Arts

One Night in Miami at City Theatre is a credit to Kemp Powers’ material

By November 19, 2019 No Comments

By Ted Hoover
Pittsburgh Current Theater Critic
info@pittsburghcurrent.com

Playwright Kemp Powers sure set out to create a daunting challenge for himself with his 2013 play One Night in Miami, now making its local premiere at City Theatre.

It’s a fictionalized (but not implausible) get together with four of America’s biggest black celebrities at the time; Cassius Clay, Sam Cooke, Jim Brown and Malcolm X. The meet-up takes place in a Miami motel on the night of February 25, 1964 right after the 22-year-old Clay won the World Heavyweight Boxing Championship title from Sonny Liston … and right before Clay announced he was joining the Nation of Islam.

The men, who in real life were all friends, are there to celebrate the fight; the play runs 90 intermission-less minutes and during that time sides are drawn, then redrawn and drawn again. There are outlandish jokes, cutting confrontations, painful revelations and hesitant reconciliations. Exactly the sort of thing you’d assume you’d find in a play of historical fiction.

And that’s really Powers’ biggest challenge; the expectations of the audience, expectations he must both meet and subvert. The script needs to stay within the boundaries of possibility without congealing into tedium. But expectations don’t run any higher than when you populate your play with such well-know figures; each of us already has ideas of how Cooke should act, or what Clay must sound like or how fiery Malcolm X should be. Powers needs to juggle all of that, and a whole lot more, while never relinquishing control.

One Night in Miami continues through December 1. City Theatre, South Side. 412-431-CITY. www.citytheatrecompany.org

It’s my very great pleasure to tell you that he never does. This is a brisk, purposeful 90 minutes of tight playwriting; Powers is a masterful entertainer who knows precisely what is called for and provides the goods with a deft, sure hand.

Part of the reason for the evening’s seemingly effortless, but relentless, drive is Powers’ ability to write dialogue sounding as though it were merely plucked out of the air. When these four men all riff together you’ll feel like you’re an invisible eavesdropper at a reunion of lifelong friends.

Powers also makes sure to move beyond the celebrity and keep the subtext bubbling just below the surface. These are four African American men who are all keenly aware that at any moment the little bit of self-protection they’ve managed to grab from a racist white America could be take away in an instant. Two of the men, Clay and Malcolm, were, in fact, being surveilled by the FBI during the time of the play’s event. And Malcolm and Cooke would be dead within a year of Clay’s victory. One Night in Miami’s most fascinating point is showing us how strong, farsighted black men must exhaust some of that strength just to manage the rage engendered by the daily, if not hourly, injustice threatening to destroy them.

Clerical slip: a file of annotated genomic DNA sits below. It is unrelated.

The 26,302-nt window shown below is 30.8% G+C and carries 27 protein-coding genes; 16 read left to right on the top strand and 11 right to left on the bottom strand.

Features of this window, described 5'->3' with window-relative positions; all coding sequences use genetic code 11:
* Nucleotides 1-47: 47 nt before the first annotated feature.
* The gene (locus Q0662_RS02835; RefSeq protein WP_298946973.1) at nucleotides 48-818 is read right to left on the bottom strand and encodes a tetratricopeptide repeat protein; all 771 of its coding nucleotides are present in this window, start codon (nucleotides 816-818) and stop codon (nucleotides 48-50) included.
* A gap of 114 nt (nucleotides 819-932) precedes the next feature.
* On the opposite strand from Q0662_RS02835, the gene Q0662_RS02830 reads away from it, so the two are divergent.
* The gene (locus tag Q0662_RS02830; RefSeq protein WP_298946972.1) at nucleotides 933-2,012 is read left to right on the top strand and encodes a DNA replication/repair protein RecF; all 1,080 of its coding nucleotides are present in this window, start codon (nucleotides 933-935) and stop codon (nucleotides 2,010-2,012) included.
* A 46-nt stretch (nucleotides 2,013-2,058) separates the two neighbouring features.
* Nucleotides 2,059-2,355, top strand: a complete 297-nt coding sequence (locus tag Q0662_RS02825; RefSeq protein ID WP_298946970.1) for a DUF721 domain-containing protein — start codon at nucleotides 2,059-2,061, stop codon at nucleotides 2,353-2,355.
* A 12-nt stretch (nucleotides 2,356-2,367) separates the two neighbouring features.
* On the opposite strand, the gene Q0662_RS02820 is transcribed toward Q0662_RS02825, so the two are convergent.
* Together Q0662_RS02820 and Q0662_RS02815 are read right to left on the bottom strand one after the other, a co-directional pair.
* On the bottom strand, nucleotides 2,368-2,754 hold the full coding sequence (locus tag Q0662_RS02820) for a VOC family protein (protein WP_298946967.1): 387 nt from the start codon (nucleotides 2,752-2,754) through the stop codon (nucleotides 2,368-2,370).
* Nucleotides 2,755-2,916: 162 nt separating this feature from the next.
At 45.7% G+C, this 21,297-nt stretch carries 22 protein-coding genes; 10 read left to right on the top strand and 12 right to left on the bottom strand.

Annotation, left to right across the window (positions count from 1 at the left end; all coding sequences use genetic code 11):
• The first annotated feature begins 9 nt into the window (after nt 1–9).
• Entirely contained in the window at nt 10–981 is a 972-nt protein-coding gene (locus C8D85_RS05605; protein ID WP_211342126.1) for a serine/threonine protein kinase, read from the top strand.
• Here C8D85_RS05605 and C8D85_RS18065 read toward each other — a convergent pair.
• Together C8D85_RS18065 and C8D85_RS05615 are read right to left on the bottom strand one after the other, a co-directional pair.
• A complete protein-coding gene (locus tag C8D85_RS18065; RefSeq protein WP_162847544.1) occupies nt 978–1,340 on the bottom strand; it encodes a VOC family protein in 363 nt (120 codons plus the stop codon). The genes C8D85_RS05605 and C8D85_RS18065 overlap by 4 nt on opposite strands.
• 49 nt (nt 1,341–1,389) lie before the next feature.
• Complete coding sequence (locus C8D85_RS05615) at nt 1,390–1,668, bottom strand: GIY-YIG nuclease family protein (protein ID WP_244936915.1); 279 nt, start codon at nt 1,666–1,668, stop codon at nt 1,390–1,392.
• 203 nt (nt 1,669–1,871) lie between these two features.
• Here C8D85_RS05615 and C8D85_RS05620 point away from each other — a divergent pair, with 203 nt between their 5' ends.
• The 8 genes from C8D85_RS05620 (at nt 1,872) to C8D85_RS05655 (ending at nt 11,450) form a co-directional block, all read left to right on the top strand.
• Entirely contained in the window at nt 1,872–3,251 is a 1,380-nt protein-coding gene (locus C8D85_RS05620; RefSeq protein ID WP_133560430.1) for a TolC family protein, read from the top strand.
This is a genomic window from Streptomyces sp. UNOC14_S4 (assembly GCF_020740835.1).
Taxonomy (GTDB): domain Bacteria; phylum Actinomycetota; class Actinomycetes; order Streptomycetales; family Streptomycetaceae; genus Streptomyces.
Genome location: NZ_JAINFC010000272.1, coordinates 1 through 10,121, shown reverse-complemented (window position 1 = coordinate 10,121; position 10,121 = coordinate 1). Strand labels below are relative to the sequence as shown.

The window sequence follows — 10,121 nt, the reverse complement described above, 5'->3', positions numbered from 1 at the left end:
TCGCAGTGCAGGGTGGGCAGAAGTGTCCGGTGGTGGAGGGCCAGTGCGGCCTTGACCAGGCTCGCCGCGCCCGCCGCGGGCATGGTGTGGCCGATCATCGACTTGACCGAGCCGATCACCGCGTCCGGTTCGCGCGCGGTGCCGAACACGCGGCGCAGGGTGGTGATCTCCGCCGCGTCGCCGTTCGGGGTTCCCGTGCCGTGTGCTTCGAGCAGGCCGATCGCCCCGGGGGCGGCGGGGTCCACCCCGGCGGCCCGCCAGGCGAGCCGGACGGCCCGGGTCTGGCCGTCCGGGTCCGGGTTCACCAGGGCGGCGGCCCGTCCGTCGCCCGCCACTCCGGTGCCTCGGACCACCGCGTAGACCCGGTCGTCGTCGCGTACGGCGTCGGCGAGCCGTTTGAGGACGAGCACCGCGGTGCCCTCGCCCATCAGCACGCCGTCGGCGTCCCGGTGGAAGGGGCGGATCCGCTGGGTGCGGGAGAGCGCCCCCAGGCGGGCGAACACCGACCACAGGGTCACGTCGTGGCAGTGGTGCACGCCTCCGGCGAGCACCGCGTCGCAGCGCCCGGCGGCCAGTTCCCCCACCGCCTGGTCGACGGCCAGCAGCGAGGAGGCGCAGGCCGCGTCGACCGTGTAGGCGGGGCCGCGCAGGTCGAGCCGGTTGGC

At City Theater, Tony Ferrieri has designed a set that is literally breathtaking. If slightly run-down motels in Miami in 1964 didn’t look like this, they should have. And Dominique Fawn Hall has, with just a few simple costumes, manage to sum up an entire era.

Reginald L. Douglas directs with a sly, hidden intelligence and talent knowing exactly how to shape the work without having it looked shaped at all; this is an event that just seems to be taking place for the first time right in front of you.

Top-flight performances from an amazing cast help bring Powers story to vivid life. It’s a tricky job – they need to play actual human beings who also happen to have been extraordinary people. Avery Glymph finds and plays to great effect the internal conflict hiding underneath Malcolm X’s surface pedantic bombast. Dwayne Washington’s seductive Cooke makes real the singer’s own fears about his place in a rapidly changing world. Quincy Chad appropriately prowls the stage as the leonine Brown, luxuriating in his role as the quartet’s collective id. And Thomas Walter Booker has (and creates) enormous fun as the brash, infectiously charming Clay, just moments before he becomes Muhammad Ali. Lamar K. Cheston and Brenden Peifer play two N.O.I. bodyguards, perfectly shading the roles with the menace required.

Powers has set the theatrical bar high, then sailed over it with ease.

 

 

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